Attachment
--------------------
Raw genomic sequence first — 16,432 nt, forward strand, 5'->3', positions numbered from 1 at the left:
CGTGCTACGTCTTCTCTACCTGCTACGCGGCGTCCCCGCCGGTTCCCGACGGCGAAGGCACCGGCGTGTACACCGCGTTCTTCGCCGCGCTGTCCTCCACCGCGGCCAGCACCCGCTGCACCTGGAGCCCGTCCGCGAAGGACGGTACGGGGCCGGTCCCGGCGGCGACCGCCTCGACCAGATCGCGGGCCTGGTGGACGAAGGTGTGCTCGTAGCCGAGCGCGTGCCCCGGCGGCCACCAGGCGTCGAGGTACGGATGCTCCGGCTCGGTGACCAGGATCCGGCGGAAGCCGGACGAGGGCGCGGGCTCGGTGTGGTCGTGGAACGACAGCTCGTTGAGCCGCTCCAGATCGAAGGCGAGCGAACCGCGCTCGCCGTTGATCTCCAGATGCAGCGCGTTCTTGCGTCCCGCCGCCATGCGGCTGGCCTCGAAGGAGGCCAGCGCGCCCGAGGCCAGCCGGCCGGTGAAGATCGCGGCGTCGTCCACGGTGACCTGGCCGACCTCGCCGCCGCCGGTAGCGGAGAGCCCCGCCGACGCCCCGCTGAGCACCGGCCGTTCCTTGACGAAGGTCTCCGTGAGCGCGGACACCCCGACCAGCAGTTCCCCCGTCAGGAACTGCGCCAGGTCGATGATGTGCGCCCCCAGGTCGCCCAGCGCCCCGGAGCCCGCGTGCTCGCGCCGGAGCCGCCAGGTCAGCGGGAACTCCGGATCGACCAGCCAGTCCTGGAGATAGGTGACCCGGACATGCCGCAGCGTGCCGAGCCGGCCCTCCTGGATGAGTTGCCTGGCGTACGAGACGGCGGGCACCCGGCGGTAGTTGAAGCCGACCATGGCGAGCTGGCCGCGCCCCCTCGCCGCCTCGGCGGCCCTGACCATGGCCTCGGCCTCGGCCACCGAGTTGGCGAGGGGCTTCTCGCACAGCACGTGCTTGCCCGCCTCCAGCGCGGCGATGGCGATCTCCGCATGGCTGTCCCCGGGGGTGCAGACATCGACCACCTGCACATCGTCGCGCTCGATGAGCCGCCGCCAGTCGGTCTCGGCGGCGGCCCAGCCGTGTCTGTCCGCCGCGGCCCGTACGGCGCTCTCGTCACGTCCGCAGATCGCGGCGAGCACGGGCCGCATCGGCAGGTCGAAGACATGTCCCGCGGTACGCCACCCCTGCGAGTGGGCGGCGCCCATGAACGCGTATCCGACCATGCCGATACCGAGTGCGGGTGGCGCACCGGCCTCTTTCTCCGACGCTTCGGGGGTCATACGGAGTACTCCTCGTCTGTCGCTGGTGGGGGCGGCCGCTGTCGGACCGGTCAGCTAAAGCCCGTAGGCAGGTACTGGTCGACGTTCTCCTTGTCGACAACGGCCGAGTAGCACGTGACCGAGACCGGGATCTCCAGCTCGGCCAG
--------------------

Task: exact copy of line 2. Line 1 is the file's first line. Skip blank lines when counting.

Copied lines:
CGTGCTACGTCTTCTCTACCTGCTACGCGGCGTCCCCGCCGGTTCCCGACGGCGAAGGCACCGGCGTGTACACCGCGTTCTTCGCCGCGCTGTCCTCCACCGCGGCCAGCACCCGCTGCACCTGGAGCCCGTCCGCGAAGGACGGTACGGGGCCGGTCCCGGCGGCGACCGCCTCGACCAGATCGCGGGCCTGGTGGACGAAGGTGTGCTCGTAGCCGAGCGCGTGCCCCGGCGGCCACCAGGCGTCGAGGTACGGATGCTCCGGCTCGGTGACCAGGATCCGGCGGAAGCCGGACGAGGGCGCGGGCTCGGTGTGGTCGTGGAACGACAGCTCGTTGAGCCGCTCCAGATCGAAGGCGAGCGAACCGCGCTCGCCGTTGATCTCCAGATGCAGCGCGTTCTTGCGTCCCGCCGCCATGCGGCTGGCCTCGAAGGAGGCCAGCGCGCCCGAGGCCAGCCGGCCGGTGAAGATCGCGGCGTCGTCCACGGTGACCTGGCCGACCTCGCCGCCGCCGGTAGCGGAGAGCCCCGCCGACGCCCCGCTGAGCACCGGCCGTTCCTTGACGAAGGTCTCCGTGAGCGCGGACACCCCGACCAGCAGTTCCCCCGTCAGGAACTGCGCCAGGTCGATGATGTGCGCCCCCAGGTCGCCCAGCGCCCCGGAGCCCGCGTGCTCGCGCCGGAGCCGCCAGGTCAGCGGGAACTCCGGATCGACCAGCCAGTCCTGGAGATAGGTGACCCGGACATGCCGCAGCGTGCCGAGCCGGCCCTCCTGGATGAGTTGCCTGGCGTACGAGACGGCGGGCACCCGGCGGTAGTTGAAGCCGACCATGGCGAGCTGGCCGCGCCCCCTCGCCGCCTCGGCGGCCCTGACCATGGCCTCGGCCTCGGCCACCGAGTTGGCGAGGGGCTTCTCGCACAGCACGTGCTTGCCCGCCTCCAGCGCGGCGATGGCGATCTCCGCATGGCTGTCCCCGGGGGTGCAGACATCGACCACCTGCACATCGTCGCGCTCGATGAGCCGCCGCCAGTCGGTCTCGGCGGCGGCCCAGCCGTGTCTGTCCGCCGCGGCCCGTACGGCGCTCTCGTCACGTCCGCAGATCGCGGCGAGCACGGGCCGCATCGGCAGGTCGAAGACATGTCCCGCGGTACGCCACCCCTGCGAGTGGGCGGCGCCCATGAACGCGTATCCGACCATGCCGATACCGAGTGCGGGTGGCGCACCGGCCTCTTTCTCCGACGCTTCGGGGGTCATACGGAGTACTCCTCGTCTGTCGCTGGTGGGGGCGGCCGCTGTCGGACCGGTCAGCTAAAGCCCGTAGGCAGGTACTGGTCGACGTTCTCCTTGTCGACAACGGCCGAGTAGCACGTGACCGAGACCGGGATCTCCAGCTCGGCCAG